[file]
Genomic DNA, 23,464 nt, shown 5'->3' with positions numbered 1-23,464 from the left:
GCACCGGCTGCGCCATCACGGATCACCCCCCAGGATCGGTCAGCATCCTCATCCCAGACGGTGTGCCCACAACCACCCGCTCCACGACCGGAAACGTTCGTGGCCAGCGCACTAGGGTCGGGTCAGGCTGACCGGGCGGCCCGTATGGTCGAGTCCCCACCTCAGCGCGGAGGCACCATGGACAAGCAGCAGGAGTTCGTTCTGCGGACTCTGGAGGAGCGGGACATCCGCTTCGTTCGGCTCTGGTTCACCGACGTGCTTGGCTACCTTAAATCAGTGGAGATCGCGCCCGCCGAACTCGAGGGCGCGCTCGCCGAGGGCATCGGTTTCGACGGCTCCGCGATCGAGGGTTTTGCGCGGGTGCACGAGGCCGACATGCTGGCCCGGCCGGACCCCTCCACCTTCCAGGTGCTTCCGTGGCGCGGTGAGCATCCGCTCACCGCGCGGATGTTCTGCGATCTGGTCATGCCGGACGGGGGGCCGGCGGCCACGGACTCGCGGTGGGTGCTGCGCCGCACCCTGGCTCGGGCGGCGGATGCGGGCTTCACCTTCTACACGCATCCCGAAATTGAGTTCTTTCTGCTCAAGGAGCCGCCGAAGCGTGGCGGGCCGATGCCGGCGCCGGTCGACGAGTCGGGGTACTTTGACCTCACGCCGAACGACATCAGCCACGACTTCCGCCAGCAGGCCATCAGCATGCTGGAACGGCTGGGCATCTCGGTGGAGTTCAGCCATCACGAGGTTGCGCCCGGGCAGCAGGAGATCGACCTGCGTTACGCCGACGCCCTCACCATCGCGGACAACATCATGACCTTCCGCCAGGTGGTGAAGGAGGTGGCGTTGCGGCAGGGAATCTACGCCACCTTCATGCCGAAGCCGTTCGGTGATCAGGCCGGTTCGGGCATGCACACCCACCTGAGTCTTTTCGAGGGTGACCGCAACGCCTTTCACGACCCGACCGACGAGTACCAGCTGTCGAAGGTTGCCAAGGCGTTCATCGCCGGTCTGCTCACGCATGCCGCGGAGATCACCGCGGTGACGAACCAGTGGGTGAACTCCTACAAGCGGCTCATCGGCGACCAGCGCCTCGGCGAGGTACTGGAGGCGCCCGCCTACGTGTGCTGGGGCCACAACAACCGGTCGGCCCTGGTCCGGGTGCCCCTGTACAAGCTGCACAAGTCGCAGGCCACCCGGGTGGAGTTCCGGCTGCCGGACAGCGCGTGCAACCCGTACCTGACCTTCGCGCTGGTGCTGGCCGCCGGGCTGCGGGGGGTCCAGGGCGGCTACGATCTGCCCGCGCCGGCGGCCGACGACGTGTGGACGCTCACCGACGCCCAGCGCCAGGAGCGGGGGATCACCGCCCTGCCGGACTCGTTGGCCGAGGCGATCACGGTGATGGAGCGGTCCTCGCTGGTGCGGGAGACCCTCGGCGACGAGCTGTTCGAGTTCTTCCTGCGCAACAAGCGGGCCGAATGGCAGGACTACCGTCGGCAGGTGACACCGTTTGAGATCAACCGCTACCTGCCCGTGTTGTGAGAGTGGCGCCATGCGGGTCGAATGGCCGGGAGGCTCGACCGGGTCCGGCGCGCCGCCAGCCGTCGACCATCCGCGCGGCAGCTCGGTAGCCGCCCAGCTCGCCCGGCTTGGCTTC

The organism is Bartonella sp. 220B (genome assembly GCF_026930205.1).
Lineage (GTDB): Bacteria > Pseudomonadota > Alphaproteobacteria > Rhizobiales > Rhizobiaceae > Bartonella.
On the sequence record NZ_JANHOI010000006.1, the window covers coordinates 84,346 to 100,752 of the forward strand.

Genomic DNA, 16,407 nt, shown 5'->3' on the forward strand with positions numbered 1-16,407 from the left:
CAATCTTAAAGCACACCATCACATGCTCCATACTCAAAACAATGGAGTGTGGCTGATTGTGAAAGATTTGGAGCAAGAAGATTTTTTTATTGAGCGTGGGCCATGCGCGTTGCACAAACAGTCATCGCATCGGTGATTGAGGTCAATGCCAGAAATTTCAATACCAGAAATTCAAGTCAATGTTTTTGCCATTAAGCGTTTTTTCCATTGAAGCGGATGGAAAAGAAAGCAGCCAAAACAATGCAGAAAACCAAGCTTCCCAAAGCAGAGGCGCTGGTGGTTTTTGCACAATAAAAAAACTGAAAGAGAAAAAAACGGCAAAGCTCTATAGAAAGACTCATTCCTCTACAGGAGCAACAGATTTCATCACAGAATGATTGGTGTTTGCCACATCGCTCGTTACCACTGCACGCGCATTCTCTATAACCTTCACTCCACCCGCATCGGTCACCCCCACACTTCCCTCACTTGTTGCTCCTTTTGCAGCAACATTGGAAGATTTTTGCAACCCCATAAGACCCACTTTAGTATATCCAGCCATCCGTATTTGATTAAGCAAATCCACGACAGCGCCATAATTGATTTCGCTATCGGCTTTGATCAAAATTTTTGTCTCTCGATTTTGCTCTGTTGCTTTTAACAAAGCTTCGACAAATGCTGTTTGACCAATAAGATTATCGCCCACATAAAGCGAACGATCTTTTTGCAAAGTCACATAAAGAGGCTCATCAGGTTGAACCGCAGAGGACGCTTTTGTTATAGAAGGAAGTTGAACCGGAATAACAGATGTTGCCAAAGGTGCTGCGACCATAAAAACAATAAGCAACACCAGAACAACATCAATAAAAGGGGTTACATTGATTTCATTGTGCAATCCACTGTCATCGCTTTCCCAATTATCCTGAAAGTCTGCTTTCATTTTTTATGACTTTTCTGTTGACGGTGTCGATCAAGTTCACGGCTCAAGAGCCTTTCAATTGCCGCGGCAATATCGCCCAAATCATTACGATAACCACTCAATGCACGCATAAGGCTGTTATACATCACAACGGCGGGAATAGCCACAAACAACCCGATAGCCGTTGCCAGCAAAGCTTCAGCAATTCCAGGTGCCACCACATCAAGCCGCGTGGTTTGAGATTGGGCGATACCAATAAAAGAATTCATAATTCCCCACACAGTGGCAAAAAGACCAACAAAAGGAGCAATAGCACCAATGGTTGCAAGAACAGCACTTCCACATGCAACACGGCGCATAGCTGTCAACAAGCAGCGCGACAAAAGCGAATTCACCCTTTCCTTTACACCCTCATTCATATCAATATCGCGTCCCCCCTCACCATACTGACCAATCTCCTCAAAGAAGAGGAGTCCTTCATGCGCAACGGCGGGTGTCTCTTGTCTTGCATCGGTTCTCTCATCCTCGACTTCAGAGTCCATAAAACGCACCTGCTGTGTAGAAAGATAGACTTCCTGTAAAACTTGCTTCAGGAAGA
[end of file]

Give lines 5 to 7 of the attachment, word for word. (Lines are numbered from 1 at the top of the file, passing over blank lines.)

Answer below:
On the sequence record NZ_JANHOI010000006.1, the window covers coordinates 84,346 to 100,752 of the forward strand.

Genomic DNA, 16,407 nt, shown 5'->3' on the forward strand with positions numbered 1-16,407 from the left:
CAATCTTAAAGCACACCATCACATGCTCCATACTCAAAACAATGGAGTGTGGCTGATTGTGAAAGATTTGGAGCAAGAAGATTTTTTTATTGAGCGTGGGCCATGCGCGTTGCACAAACAGTCATCGCATCGGTGATTGAGGTCAATGCCAGAAATTTCAATACCAGAAATTCAAGTCAATGTTTTTGCCATTAAGCGTTTTTTCCATTGAAGCGGATGGAAAAGAAAGCAGCCAAAACAATGCAGAAAACCAAGCTTCCCAAAGCAGAGGCGCTGGTGGTTTTTGCACAATAAAAAAACTGAAAGAGAAAAAAACGGCAAAGCTCTATAGAAAGACTCATTCCTCTACAGGAGCAACAGATTTCATCACAGAATGATTGGTGTTTGCCACATCGCTCGTTACCACTGCACGCGCATTCTCTATAACCTTCACTCCACCCGCATCGGTCACCCCCACACTTCCCTCACTTGTTGCTCCTTTTGCAGCAACATTGGAAGATTTTTGCAACCCCATAAGACCCACTTTAGTATATCCAGCCATCCGTATTTGATTAAGCAAATCCACGACAGCGCCATAATTGATTTCGCTATCGGCTTTGATCAAAATTTTTGTCTCTCGATTTTGCTCTGTTGCTTTTAACAAAGCTTCGACAAATGCTGTTTGACCAATAAGATTATCGCCCACATAAAGCGAACGATCTTTTTGCAAAGTCACATAAAGAGGCTCATCAGGTTGAACCGCAGAGGACGCTTTTGTTATAGAAGGAAGTTGAACCGGAATAACAGATGTTGCCAAAGGTGCTGCGACCATAAAAACAATAAGCAACACCAGAACAACATCAATAAAAGGGGTTACATTGATTTCATTGTGCAATCCACTGTCATCGCTTTCCCAATTATCCTGAAAGTCTGCTTTCATTTTTTATGACTTTTCTGTTGACGGTGTCGATCAAGTTCACGGCTCAAGAGCCTTTCAATTGCCGCGGCAATATCGCCCAAATCATTACGATAACCACTCAATGCACGCATAAGGCTGTTATACATCACAACGGCGGGAATAGCCACAAACAACCCGATAGCCGTTGCCAGCAAAGCTTCAGCAATTCCAGGTGCCACCACATCAAGCCGCGTGGTTTGAGATTGGGCGATACCAATAAAAGAATTCATAATTCCCCACACAGTGGCAAAAAGACCAACAAAAGGAGCAATAGCACCAATGGTTGCAAGAACAGCACTTCCACATGCAACACGGCGCATAGCTGTCAACAAGCAGCGCGACAAAAGCGAATTCACCCTTTCCTTTACACCCTCATTCATATCAATATCGCGTCCCCCCTCACCATACTGACCAATCTCCTCAAAGAAGAGGAGTCCTTCATGCGCAACGGCGGGTGTCTCTTGTCTTGCATCGGTTCTCTCATCCTCGACTTCAGAGTCCATAAAACGCACCTGCTGTGTAGAAAGATAGACTTCCTGTAAAACTTGCTTCAGGAAGA